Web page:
Nitrocellulose membrane: Two membrane forms exist: nitrocellulose and PVDF. Nitrocellulose is used because of its high protein affinity and retention capacities. It is brittle, however, and does not permit the membrane to be used for reprobation. PVDF membranes provide better mechanical support in this regard and allow reprobation and storage of the Blot. In the PVDF membranes, however, the background is higher; washing is therefore essential.
1. Using an electric field directed perpendicular to the gel surface, the transition is performed, which allows the proteins bands formed to travel out of the gel and onto the membrane.
2. The membrane is embedded into a sandwich between the gel surface and the positive electrode.
3. To cover the gel and blotting membrane, a fiber pad at both ends and a paper towel are used as a sandwich.
Two aspects are essential here:
a. the close contact between the gel and the membrane to ensure a clear image
b. the location between the gel and the positive electrode of the membrane.
For a successful transfer, the membrane has to be placed so that the negatively charged proteins move from the gel to the membrane. This transfer form is called an electrophoretic transfer, which can be achieved in semi-dry or wet conditions. Wet conditions are typically more stable, as the gel is less likely to dry out, and larger proteins are preferred.
Washing, blocking, and antibody incubation :
Blocking is a very significant step in western blotting, as it prevents the non-specific binding of antibodies to the membrane. To minimize the background, blocking is often made with 5 percent BSA or non-fat dried milk diluted in TBST.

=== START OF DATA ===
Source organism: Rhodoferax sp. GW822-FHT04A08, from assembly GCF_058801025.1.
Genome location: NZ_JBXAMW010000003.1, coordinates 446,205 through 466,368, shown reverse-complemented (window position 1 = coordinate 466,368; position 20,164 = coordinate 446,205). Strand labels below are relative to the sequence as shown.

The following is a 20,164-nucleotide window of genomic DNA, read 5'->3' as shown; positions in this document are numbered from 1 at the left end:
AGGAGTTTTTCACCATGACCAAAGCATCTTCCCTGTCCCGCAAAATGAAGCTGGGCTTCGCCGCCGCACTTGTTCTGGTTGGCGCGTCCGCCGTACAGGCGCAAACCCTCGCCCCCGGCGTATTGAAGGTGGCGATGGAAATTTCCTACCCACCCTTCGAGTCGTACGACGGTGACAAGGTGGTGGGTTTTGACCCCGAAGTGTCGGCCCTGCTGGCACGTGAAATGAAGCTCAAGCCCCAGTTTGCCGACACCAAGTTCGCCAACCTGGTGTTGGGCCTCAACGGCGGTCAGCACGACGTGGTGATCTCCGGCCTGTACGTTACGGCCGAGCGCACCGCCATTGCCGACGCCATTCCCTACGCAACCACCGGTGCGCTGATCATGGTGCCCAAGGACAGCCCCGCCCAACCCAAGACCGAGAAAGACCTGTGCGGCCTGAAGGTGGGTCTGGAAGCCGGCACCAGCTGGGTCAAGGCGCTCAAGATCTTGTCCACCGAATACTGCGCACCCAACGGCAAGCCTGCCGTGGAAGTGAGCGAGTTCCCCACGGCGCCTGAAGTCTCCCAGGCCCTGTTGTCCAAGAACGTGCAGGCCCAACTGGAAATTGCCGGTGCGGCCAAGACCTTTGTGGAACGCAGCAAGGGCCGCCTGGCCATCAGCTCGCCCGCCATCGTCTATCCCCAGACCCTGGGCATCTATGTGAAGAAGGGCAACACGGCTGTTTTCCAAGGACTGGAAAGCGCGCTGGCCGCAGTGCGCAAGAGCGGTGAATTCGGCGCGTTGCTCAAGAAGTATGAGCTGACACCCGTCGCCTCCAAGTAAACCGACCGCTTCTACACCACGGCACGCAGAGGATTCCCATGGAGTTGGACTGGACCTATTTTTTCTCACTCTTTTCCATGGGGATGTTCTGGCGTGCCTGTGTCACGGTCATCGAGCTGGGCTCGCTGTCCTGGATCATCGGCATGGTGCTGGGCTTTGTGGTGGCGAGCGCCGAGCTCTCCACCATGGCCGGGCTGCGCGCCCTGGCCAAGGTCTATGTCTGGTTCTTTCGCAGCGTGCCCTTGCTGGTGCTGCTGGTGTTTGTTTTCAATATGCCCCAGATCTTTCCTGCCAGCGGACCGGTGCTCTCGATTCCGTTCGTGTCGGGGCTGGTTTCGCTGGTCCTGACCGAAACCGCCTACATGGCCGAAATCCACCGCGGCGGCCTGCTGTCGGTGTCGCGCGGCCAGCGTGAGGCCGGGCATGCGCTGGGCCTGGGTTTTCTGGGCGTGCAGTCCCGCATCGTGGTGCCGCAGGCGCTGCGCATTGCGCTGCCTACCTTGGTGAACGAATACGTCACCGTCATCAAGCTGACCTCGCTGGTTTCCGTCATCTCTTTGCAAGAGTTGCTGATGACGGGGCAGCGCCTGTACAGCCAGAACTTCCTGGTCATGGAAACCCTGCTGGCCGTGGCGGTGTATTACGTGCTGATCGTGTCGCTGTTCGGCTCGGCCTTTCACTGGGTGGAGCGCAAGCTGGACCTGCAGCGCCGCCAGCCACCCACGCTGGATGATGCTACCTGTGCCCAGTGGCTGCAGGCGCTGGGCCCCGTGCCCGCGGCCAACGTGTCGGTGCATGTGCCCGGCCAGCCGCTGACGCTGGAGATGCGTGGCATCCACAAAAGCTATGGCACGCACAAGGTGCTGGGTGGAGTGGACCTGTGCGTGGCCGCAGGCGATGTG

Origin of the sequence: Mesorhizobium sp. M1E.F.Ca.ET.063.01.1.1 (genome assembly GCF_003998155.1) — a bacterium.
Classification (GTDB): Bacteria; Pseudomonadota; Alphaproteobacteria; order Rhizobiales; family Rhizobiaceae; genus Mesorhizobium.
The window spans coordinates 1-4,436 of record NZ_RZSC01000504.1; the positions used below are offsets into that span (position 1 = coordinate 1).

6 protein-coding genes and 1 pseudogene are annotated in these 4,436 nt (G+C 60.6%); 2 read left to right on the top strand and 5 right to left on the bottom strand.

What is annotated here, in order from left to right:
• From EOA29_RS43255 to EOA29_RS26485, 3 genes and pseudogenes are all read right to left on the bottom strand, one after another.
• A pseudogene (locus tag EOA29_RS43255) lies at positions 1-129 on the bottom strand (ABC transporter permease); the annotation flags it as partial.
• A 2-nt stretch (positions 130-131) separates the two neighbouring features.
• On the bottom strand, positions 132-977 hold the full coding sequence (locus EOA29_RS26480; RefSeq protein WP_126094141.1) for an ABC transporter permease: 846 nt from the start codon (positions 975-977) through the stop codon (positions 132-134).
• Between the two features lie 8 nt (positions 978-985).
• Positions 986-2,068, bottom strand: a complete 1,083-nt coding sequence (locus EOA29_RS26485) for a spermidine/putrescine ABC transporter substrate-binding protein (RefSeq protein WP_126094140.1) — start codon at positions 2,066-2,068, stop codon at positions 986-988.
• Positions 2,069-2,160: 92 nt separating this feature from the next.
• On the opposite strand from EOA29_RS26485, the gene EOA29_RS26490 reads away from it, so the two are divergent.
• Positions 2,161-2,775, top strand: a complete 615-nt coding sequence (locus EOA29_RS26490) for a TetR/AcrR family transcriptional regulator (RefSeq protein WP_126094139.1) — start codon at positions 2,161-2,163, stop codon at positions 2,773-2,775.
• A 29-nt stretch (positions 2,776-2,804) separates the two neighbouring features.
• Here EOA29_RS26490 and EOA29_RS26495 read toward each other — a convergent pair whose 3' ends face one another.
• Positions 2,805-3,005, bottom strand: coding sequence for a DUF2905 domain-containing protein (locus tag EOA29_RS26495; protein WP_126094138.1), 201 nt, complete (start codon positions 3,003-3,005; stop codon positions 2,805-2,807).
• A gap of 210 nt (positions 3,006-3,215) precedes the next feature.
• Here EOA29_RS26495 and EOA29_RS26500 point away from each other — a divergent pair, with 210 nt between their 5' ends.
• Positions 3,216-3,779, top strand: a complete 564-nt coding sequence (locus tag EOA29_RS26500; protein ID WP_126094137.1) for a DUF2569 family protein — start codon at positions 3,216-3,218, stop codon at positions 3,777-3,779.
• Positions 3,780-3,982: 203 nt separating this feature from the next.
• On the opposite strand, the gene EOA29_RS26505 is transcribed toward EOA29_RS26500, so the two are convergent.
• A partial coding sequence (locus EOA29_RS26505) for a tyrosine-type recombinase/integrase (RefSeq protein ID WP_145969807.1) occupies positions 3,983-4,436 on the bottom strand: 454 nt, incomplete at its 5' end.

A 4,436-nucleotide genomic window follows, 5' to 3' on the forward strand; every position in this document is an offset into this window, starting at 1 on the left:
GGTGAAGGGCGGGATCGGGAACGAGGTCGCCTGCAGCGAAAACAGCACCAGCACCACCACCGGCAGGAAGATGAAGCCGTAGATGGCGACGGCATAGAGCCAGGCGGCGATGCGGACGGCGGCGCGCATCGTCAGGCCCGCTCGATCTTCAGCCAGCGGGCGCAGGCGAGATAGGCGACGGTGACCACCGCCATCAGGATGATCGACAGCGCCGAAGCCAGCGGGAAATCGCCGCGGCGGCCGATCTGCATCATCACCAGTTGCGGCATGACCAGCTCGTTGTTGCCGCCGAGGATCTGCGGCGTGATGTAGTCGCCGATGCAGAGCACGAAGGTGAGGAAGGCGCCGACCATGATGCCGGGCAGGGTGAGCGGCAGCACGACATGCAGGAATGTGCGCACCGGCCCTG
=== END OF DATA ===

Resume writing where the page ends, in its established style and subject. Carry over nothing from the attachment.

Sometimes, non-fat dried milk is preferred as it is readily available and inexpensive. Even milk proteins are not compatible with all detection markers, so the required blocking solution must be selected with caution.
Example- , BSA blocking solutions are preferred to be milk containing casein, a phosphoprotein, and biotin. Incubating the primary antibody with BSA is also a successful idea since it is generally required in higher quantities than the secondary antibody. If the Blot does not provide satisfactory results, placing it in a BSA solution allows the antibody to be reused.
The antibody concentration depends on the sample used. In a wash buffer, such as PBS (Phosphate buffer saline) or TBST (Tris Buffer Saline with Tween 20), the antibody can be diluted. As it minimizes background and removes unbound antibodies, washing is essential. For a very long time, the membrane should not be left to wash, as the signal can also be diminished.
Using the labeled antibody, the membrane is then detected, usually with an enzyme such as horseradish peroxidase (HRP), which is then detected by the signal as it creates corresponding to the target protein’s location. This signal is recorded in a film that is usually made in a dark space.
It is essential to know that data generated with a western blot is usually called semi-quantitative. This is because it offers a relative comparison, though not an absolute quantity calculation, of protein levels.
There are two causes for this; first, there are differences between the samples in separate lanes in the loading and transfer rates that are different on independent blots. Until a more reliable comparison can be made, these variations would need to be standardized. Second, the detection-generated signal is not linear across the sample concentration spectrum. Therefore, because the produced signal is not linear, the concentration model should not be used.
Fig: Sequential stages of the Western blot process.
Photo courtesy of; http://onlinelibrary.wiley.com/doi/10.1111/sms.12702/full